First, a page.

Big stars come out for 'Coma'

Bill Harris, QMI Agency

, Last Updated: 1:43 PM ET

The character in Coma who speaks the following words will remain anonymous for now, since you might be able to parlay it into a plot spoiler if you thought about it hard enough.

Nonetheless, when it is pointed out somewhat condescendingly that the purpose of doctors is always to do what's best for their patients, the chilling observation goes like this:

"Yes, but the irony is that we have done our jobs too well, and we live in an aging society."

This isn't from a transcript of a recent health-care debate in Canada or the United States. Rather, it's from the new two-part mini-series Coma, which airs on consecutive nights - Monday, Sept. 3 and Tuesday, Sept. 4 - on A&E.

Coma has a marquee ensemble cast, featuring the likes of Lauren Ambrose, James Woods, Ellen Burstyn, Richard Dreyfuss, Geena Davis and Steven Pasquale. But it's Ambrose's character, Susan Wheeler, who drives the plot.

Susan is a medical student working as a trainee at Peach Tree Memorial Hospital in Atlanta. Her grandfather was a medical legend in the area, so she certainly has the genes for the job.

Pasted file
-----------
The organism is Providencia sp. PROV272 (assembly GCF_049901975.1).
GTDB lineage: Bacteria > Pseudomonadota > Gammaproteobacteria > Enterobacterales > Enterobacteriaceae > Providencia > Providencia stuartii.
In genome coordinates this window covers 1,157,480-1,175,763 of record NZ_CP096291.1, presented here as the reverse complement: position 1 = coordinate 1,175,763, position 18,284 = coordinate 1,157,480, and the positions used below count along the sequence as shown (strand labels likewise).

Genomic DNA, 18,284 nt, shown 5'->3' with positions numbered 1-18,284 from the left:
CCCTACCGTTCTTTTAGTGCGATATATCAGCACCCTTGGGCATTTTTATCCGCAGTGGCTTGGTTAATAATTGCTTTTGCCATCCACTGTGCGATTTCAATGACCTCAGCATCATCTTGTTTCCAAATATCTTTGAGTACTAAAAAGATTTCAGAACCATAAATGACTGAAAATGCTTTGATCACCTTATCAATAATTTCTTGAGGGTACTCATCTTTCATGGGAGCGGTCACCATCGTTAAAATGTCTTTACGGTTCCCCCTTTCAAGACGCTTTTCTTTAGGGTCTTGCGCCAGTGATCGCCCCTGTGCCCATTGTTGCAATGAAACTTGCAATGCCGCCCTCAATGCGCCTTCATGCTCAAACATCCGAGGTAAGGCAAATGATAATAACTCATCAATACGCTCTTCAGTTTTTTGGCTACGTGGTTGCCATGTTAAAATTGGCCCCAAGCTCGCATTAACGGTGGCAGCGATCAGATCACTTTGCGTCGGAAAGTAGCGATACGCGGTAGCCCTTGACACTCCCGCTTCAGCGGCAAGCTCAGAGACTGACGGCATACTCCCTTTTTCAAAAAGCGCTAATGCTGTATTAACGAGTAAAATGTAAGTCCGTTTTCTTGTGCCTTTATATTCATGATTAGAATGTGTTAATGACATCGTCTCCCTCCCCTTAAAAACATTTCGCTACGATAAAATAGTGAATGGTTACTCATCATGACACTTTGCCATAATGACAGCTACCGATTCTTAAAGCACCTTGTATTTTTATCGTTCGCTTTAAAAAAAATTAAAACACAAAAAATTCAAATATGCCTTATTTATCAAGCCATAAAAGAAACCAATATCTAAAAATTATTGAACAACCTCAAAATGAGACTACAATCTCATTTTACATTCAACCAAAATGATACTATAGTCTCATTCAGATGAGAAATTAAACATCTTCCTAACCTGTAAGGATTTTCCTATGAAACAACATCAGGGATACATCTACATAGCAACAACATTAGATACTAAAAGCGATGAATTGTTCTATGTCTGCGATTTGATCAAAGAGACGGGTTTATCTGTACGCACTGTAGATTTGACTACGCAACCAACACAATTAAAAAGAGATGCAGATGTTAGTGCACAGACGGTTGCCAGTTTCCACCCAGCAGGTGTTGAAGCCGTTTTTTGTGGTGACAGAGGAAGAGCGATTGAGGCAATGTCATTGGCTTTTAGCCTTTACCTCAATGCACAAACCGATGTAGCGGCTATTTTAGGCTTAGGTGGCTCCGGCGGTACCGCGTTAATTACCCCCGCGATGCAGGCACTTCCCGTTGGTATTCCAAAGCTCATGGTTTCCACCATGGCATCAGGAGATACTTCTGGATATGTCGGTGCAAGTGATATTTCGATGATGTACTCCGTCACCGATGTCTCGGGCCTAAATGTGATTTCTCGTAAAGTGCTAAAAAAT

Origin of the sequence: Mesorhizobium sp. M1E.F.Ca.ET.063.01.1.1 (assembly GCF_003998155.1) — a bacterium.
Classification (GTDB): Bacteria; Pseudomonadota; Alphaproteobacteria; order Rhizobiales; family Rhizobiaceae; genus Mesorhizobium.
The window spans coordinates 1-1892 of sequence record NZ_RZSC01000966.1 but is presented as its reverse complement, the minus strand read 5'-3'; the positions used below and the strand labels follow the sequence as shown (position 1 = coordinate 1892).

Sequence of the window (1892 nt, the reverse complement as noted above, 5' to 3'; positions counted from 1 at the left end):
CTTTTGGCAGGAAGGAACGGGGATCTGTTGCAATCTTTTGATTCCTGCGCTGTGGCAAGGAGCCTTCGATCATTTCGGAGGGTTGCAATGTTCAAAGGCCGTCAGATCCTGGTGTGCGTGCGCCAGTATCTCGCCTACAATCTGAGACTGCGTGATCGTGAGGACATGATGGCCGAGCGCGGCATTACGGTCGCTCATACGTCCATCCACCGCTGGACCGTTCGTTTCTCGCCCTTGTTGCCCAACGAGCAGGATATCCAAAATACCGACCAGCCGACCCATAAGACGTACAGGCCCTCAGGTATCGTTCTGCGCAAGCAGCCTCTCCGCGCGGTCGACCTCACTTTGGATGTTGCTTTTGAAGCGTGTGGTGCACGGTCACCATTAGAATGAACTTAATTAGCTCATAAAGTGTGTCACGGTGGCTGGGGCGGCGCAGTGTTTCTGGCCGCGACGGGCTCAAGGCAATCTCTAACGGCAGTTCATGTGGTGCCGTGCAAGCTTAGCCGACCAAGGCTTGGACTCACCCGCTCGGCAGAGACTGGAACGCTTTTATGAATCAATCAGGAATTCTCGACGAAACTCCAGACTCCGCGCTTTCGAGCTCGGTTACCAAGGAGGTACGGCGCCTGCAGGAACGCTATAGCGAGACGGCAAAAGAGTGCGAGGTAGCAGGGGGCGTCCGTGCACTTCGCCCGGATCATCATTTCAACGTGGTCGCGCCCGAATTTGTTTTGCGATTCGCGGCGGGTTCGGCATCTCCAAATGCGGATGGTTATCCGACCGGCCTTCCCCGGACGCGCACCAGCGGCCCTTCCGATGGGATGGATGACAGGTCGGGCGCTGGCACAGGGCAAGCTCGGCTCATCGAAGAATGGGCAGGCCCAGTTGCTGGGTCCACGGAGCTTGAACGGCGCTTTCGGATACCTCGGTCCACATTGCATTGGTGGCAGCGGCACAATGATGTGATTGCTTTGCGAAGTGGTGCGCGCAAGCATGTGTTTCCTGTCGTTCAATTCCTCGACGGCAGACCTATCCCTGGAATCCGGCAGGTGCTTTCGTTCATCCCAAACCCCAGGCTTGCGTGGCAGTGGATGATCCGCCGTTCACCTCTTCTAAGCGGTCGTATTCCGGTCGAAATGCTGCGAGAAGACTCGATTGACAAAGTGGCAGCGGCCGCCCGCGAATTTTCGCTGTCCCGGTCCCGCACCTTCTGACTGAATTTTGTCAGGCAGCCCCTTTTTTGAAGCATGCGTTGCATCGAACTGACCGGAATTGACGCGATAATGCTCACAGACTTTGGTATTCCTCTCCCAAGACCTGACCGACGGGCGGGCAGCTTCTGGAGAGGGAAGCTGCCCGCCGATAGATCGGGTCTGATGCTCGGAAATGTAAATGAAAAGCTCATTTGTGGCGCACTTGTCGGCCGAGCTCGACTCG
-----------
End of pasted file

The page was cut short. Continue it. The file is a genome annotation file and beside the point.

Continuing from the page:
Shortly after joining the surgical rotation, Susan becomes alarmed by a handful of unexplained comas suffered by patients at the hospital during procedures in which such occurrences should be exceedingly rare. Driven particularly by the unexpected coma of someone who was a casual friend, Susan starts to poke around, solely out of curiosity and concern.

Of course, this is a TV show, so there's more going on than initially meets the eye, as viewers would expect. Susan discovers the coma rate at Peach Tree Memorial has been sporadically high over a long period of time.

Susan's investigations lead her to ponder the existence of a nearby, high-end facility that cares for patients in advanced vegetative states, known as the Jefferson Institute. The woman managing the secretive institute is Mrs. Emerson, played by Burstyn, who at least partially is channeling Jessica Lange's delightfully creepy performance in the first season of American Horror Story (FX Canada).

One thing that struck me about Coma is the oddity that, if something has been awry for an extended period, a newbie medical student would be the only one perceptive enough to stumble across a pattern. The Woods character, Dr. Theodore Stark, offers a single-sentence explanation at one point, but still, a tad far-fetched.

Yet Coma hardly is the first story to focus on a plucky hero who sees what others can't see. This is a slick, well-acted project that takes its subject matter very seriously.

Neither corny nor cheap, Coma is a thriller with some horror affectations. You know, just like health care.

 


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